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InfoQ Homepage News AWS Previews VPC Lattice for Service-to-Service Communication

AWS Previews VPC Lattice for Service-to-Service Communication

To simplify networking for service-to-service communication, AWS recently announced the preview of Amazon VPC Lattice. The new capability of Virtual Private Cloud (VPC) abstracts network complexity and creates a logical application layer network that connects clients and services across different VPCs and accounts.

VPC Lattice enables application layer load balancing, handling disparate workloads regardless of the underlying compute resources: instances, containers, or serverless. The application layer networking service is based on so-called service networks, logical application layer networks, that connect clients and services across different VPCs and accounts. Danilo Poccia, chief evangelist of EMEA at AWS, explains:

A service network is a logical boundary that is used to automatically implement service discovery and connectivity as well as apply access and observability policies to a collection of services. It offers inter-application connectivity over HTTP/HTTPS and gRPC protocols within a VPC.


A service configuration consists of one or two listeners to define ports and protocols, with listeners having rules that consist of a priority, one or more conditions, and actions that forward traffic to target groups. The target groups are collections of resources that are running a specific workload, for example, EC2 instances, IP addresses, or Lambda functions. For Kubernetes workloads, the new capability supports services and pods using the gateway controller for Kubernetes, currently a developer preview on GitHub. Poccia adds:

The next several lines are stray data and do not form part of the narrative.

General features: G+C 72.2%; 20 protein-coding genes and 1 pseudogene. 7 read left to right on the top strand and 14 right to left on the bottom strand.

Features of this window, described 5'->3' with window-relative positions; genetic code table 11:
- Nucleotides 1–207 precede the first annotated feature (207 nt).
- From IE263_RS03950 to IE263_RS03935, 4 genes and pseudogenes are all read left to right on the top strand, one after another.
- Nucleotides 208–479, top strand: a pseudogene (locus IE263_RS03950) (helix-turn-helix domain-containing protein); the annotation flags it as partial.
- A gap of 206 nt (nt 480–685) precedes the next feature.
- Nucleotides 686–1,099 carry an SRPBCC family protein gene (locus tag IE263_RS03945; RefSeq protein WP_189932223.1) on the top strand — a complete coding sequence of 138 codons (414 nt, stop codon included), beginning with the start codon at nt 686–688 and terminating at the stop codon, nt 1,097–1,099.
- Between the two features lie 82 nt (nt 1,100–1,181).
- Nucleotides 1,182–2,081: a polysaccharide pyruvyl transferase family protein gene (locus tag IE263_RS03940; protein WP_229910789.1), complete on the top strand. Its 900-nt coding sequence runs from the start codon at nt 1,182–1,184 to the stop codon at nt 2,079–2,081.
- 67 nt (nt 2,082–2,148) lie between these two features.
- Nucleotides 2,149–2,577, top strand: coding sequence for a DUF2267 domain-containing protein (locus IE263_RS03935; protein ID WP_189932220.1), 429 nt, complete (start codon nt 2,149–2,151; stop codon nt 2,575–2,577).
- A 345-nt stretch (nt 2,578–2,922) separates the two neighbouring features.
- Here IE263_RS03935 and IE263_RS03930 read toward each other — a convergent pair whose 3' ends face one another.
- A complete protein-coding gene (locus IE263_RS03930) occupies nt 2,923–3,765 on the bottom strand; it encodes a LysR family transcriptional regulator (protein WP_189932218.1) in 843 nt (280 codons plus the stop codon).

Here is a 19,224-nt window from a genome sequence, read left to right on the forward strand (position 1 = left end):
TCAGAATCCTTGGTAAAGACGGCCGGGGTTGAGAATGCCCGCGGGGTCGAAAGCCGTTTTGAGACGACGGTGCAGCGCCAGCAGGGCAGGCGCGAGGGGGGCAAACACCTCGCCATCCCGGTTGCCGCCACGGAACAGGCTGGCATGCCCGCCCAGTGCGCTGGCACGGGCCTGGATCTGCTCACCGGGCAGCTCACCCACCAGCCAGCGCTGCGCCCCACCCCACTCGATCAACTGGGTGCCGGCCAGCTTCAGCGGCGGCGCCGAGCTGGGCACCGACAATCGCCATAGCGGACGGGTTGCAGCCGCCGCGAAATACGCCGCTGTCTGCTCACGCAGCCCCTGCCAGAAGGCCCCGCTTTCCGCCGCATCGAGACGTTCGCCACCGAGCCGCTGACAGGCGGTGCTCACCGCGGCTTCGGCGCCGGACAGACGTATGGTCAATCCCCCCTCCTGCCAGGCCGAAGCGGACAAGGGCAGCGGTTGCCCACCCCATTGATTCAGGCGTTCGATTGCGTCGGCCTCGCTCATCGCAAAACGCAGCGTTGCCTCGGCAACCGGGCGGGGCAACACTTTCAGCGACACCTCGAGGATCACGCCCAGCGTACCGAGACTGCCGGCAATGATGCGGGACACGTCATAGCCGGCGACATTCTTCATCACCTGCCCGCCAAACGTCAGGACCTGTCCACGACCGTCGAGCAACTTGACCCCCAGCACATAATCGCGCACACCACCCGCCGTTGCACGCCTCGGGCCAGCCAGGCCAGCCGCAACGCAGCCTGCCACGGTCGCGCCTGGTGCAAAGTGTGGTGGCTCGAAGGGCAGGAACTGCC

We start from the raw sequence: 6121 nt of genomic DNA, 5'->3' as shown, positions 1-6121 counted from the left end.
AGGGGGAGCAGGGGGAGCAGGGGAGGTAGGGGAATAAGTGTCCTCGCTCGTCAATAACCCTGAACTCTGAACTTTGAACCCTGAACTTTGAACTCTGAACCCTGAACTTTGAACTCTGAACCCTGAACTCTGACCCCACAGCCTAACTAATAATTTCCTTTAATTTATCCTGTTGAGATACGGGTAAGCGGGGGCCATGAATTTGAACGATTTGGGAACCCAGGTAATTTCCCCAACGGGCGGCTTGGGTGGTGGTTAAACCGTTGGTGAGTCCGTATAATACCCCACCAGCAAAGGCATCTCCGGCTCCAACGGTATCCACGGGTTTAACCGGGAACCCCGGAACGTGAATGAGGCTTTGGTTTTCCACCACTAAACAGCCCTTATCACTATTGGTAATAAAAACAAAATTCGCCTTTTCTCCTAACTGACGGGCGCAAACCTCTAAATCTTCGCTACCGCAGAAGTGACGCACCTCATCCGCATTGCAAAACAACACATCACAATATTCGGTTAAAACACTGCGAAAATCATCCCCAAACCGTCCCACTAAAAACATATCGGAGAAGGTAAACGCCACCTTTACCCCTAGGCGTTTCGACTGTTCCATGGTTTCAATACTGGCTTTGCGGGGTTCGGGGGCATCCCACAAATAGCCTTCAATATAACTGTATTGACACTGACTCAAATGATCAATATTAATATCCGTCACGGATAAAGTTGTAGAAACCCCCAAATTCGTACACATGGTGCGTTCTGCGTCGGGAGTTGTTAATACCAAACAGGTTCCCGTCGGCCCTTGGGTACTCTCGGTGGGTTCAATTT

VPC Lattice is designed to be noninvasive, allowing teams across your organization to incrementally opt in over time. (...) You can use VPC Lattice to apply granular and rich traffic controls, such as policy-based routing and weighted targets to support blue/green and canary-style deployments.

System administrators can use VPC Lattice to monitor and troubleshoot service-to-service communication for request type, traffic volume, errors, and response time. For authentication and authorization, the service integrates with AWS IAM and can use AWS Resource Access Manager (RAM) to control which accounts, VPCs, and applications can establish communication. Paul Johnston, ServerlessDays co-founder, tweets:

VPC Lattice looks very interesting. It's almost like AWS has been looking at what customers find hard about services and building solutions for it.

In a popular Reddit thread, different users highlight the overlapping with existing AWS services like App Mesh and PrivateLink. Jeremy Daly, CEO at Ampt, suggests in his newsletter:

I am thinking this is like an EventBridge for VPCs, giving you a simple way to route traffic between the virtual hellscape that is AWS VPCs.

Three dimensions impact the complex pricing model of VPC Lattice: the number of services provisioned (from 0.025 USD per hour), the data processing charges for traffic to and from each service (from 0.025 USD per GB), and the number of requests that each service receives (from 0.1 USD per 1M requests), with the first 300K requests every hour free.

The preview is available in the Oregon region only.

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